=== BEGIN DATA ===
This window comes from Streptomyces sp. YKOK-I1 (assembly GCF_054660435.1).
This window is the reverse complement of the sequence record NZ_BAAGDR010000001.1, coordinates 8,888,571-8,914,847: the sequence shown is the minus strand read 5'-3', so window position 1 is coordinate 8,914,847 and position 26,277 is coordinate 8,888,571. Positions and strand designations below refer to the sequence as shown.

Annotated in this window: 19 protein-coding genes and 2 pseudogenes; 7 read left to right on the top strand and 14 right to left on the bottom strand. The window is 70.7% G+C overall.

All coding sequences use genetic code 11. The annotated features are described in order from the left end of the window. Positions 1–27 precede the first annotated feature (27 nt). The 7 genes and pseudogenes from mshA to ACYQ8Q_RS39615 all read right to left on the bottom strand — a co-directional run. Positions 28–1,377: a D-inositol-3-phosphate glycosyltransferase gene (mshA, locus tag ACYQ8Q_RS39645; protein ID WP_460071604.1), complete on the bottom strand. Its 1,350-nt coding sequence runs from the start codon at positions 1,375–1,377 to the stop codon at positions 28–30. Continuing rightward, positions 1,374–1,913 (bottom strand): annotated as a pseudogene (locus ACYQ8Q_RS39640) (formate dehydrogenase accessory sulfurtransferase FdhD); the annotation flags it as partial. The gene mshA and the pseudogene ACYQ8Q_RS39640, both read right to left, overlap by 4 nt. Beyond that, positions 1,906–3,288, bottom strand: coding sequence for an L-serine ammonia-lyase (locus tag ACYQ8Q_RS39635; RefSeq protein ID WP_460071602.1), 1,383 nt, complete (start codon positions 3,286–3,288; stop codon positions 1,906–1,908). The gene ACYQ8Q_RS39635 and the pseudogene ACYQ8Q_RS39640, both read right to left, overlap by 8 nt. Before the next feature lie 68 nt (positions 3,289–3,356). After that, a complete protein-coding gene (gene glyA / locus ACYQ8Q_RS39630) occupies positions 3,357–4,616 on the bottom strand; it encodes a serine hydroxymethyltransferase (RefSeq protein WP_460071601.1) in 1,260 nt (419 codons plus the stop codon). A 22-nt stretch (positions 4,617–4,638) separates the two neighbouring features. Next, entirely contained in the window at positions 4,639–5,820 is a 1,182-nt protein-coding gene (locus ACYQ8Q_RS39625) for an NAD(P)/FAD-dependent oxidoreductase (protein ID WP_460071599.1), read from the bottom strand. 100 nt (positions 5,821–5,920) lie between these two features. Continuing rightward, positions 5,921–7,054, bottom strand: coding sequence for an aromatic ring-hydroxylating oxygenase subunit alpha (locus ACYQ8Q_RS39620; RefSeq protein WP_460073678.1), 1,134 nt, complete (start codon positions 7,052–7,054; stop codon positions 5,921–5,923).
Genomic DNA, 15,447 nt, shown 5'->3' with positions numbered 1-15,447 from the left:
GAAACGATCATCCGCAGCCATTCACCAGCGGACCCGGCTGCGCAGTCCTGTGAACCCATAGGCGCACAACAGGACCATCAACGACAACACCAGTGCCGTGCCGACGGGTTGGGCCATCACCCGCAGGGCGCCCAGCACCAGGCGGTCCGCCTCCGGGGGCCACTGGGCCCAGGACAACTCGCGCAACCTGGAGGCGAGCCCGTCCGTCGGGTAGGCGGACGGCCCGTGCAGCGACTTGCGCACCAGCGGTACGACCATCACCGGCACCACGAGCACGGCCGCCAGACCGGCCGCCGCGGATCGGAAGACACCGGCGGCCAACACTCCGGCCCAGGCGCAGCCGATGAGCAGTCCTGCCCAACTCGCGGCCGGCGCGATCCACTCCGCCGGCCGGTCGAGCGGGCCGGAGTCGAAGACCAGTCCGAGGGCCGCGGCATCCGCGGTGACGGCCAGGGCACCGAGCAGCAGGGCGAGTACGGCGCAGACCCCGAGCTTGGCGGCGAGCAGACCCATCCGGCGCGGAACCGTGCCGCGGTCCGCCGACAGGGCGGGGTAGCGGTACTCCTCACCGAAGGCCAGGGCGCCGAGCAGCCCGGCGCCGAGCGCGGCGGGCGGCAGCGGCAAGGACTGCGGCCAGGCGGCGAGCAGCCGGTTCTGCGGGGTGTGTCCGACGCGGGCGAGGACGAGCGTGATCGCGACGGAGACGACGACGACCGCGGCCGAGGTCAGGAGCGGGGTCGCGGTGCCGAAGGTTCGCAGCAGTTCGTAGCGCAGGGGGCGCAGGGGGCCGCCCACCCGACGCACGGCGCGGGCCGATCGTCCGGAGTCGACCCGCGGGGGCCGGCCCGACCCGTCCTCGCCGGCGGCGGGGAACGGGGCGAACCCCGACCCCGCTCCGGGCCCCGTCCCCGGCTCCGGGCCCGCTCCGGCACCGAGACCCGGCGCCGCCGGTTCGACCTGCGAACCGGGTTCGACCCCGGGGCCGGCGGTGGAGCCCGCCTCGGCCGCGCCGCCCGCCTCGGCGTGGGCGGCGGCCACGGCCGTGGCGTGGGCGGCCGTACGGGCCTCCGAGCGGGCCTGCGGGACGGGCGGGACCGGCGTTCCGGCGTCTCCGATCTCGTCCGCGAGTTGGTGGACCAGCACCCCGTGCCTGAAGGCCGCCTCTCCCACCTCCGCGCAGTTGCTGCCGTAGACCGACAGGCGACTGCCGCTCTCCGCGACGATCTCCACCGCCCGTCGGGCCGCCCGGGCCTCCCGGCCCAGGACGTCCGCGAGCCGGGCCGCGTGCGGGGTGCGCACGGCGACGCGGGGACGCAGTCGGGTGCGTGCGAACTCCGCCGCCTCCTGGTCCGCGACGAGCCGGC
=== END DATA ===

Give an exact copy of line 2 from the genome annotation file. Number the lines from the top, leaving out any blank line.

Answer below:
This window is the reverse complement of the sequence record NZ_BAAGDR010000001.1, coordinates 8,888,571-8,914,847: the sequence shown is the minus strand read 5'-3', so window position 1 is coordinate 8,914,847 and position 26,277 is coordinate 8,888,571. Positions and strand designations below refer to the sequence as shown.